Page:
However, in a bit of a coincidence, the very first exhibit I ever worked on was back in early 2000 when I was the associate librarian at the Water Resources Center Archives at UC Berkeley. That exhibit was called “Bridging the Bay: Bridging the Campus”, an exploration of all of the bridges in San Francisco Bay. I included a couple of popular books featuring the Golden Gate Bridge on the covers in that exhibit, which no doubt planted the seed in my mind for a closer look at this aspect of the bridge’s place in the popular imagination.

What drew you to mystery novels? Have you read most of the books in this collection?

Murder for the Holidays by Howard Rigsby; William Morrow & Co., 1951; Cover design: Unknown.

I started reading mysteries as a kid. My mom would check out Agatha Christie novels from the public library and then pass them along to me. I also ran through the library’s collection of James Bond novels. I came back to reading mysteries as an adult, and got particularly interested in the concept of place or setting in mystery fiction. As a librarian in the San Francisco Bay Area, it was just a natural next step for me to start compiling a list of mystery novels set in the Bay Area. I began Golden Gate Mysteries around 2003, and at the last count the list contained over 2,500 titles. So, no, I have not read them all!

This collection contains books from 1940 all the way to 2012. What was the process of searching for and selecting the books? Were there any challenges?

As I mentioned above, at some point I started keeping track of books that had the Golden Gate Bridge on the cover. So, that was my starting point. After that it was pretty much just hunting in the dark. I have a friend who is a great collector of San Francisco mysteries, so I enlisted his aid in finding covers—and he did not disappoint. The covers that are included in the exhibit were selected based on date of publication (I wanted to represent as broad a spectrum of time as possible) and the quality of the design. I like that the exhibit includes everything from abstract designs to full-color photography. Since I could not include every cover in the exhibit, I also added the checklist at the end. I continued to add titles to the checklist for a few years after the exhibit “closed,” as I found more covers.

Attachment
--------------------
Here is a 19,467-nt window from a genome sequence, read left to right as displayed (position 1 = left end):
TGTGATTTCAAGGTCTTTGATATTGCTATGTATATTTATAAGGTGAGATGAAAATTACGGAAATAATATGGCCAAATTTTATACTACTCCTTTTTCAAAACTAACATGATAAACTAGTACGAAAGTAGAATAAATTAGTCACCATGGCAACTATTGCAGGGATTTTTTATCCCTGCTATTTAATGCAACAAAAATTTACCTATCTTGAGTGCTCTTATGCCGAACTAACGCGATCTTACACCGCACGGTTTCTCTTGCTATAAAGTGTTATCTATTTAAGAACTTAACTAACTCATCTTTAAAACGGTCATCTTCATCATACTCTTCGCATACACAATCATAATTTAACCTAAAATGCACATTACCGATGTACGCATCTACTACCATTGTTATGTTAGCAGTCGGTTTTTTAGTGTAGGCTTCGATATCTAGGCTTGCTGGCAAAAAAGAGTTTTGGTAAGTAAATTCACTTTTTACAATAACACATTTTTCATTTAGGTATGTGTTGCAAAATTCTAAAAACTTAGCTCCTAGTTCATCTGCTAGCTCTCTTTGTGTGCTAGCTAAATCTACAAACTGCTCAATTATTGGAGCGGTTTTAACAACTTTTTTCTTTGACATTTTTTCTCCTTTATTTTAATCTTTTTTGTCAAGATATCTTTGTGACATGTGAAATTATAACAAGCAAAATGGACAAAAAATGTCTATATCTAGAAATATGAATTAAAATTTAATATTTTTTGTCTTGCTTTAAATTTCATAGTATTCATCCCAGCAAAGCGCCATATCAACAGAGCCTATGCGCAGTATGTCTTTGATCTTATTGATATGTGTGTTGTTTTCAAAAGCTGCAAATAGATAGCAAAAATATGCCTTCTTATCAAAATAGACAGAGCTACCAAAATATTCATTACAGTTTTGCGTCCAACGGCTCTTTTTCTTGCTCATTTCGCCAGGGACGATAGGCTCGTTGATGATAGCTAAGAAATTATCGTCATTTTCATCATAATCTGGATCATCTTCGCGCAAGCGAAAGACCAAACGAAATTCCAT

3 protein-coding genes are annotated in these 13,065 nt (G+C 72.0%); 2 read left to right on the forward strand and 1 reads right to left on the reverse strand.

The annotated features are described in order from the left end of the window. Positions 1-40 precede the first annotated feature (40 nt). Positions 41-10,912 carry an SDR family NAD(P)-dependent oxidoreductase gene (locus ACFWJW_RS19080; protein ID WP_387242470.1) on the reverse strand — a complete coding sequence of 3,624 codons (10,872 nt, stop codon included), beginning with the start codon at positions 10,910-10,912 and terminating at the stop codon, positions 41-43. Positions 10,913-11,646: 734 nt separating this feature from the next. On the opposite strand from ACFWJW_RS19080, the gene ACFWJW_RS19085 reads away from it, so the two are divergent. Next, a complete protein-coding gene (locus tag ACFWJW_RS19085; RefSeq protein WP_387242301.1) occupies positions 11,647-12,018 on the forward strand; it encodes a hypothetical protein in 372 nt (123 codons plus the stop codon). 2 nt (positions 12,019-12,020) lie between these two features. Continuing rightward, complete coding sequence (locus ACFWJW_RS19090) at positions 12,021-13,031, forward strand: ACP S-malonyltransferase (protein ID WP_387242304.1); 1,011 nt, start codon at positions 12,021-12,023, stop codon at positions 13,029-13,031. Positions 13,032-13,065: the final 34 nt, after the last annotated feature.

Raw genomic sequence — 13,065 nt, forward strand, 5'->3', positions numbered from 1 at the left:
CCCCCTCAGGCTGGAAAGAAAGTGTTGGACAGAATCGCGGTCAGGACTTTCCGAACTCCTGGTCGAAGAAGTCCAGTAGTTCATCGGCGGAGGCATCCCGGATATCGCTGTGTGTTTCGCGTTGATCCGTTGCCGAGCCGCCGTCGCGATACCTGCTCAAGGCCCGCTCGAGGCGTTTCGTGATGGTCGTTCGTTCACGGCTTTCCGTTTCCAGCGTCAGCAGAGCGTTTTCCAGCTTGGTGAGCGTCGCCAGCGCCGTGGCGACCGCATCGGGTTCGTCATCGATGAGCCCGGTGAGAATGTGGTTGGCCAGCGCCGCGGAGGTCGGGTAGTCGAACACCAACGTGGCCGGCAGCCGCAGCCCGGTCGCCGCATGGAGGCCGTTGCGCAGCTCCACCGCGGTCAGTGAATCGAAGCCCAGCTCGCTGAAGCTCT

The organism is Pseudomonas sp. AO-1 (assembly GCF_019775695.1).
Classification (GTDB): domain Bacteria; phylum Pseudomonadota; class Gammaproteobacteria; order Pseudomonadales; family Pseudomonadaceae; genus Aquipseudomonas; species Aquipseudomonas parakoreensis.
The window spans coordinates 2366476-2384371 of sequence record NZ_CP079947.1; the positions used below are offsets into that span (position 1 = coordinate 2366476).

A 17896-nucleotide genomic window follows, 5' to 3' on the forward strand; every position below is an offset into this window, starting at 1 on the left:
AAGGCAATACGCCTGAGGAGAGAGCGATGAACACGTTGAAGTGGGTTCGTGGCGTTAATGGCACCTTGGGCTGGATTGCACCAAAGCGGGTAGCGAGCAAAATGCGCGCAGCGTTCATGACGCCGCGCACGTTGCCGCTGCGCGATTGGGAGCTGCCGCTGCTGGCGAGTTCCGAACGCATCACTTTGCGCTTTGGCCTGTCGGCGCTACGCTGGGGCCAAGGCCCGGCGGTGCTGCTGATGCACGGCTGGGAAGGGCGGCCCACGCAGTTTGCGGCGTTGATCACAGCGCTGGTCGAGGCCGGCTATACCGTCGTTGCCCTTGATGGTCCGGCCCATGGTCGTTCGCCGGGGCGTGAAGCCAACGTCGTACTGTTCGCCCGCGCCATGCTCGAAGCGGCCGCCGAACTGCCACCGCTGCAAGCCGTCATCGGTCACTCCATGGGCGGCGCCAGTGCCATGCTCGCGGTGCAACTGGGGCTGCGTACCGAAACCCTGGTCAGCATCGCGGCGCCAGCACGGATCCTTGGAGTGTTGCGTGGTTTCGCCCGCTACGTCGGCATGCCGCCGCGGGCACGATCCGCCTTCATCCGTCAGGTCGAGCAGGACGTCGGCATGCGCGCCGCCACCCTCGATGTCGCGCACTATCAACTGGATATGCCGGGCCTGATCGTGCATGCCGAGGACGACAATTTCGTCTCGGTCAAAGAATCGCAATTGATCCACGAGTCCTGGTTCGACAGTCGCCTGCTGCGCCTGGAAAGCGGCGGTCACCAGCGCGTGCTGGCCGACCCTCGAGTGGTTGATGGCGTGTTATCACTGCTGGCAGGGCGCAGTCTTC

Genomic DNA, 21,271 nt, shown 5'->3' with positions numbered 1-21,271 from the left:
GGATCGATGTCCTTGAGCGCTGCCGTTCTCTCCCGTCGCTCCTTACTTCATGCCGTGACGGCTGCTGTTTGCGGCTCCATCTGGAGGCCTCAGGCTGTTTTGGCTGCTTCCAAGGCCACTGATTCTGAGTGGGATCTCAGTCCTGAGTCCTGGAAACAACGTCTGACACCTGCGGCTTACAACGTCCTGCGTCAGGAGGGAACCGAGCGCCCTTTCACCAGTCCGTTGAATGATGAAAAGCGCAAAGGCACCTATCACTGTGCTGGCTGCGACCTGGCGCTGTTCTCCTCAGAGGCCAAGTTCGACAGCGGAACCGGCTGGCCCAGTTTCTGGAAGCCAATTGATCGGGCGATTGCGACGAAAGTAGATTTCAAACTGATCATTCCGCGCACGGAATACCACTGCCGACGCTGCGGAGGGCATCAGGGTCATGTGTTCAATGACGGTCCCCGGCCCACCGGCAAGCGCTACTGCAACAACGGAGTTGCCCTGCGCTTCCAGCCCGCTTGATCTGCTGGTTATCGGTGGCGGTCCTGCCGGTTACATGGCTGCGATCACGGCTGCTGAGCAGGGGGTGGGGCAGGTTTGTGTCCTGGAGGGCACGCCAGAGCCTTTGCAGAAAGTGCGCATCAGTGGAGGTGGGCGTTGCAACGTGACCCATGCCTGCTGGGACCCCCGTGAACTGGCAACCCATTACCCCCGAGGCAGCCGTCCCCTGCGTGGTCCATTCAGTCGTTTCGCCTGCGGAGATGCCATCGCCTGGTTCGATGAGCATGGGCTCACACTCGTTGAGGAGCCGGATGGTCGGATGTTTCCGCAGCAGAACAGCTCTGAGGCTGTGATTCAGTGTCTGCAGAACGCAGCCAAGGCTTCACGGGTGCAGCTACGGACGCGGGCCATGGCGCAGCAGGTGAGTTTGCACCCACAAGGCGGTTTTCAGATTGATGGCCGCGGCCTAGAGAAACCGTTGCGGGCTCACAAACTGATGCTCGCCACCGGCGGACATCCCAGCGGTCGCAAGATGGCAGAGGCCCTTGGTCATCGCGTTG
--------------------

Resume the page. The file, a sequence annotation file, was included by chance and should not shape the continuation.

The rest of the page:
Murder Loves Company by John Mersereau; J.B. Lippincott, 1940; Cover design: Bevans.

What are some of the most noticeable changes in cover designs over the past 70 years? Do you have a favorite cover design or book from the collection?

The biggest change in book cover design during the time period of this exhibit is the shift from hand-painted original artwork to photographs and digital art as the basis for the design. Probably my favorite cover in the exhibit is the earliest one, Murder Loves Company. The book was published in 1940, just a couple of years after the bridge opened, and features an abstract bridge in the background. Ironically, the central action of the novel takes place on Treasure Island during the 1939-1940 Golden Gate International Exposition, which, of course, was reached by the San Francisco-Oakland Bay Bridge. Indeed, a major plot development in the novel actually occurs on the Bay Bridge, demonstrating that even in the infancy of the Bay’s two bridges, it was the Golden Gate Bridge that was quickly developing into the iconic image of the region.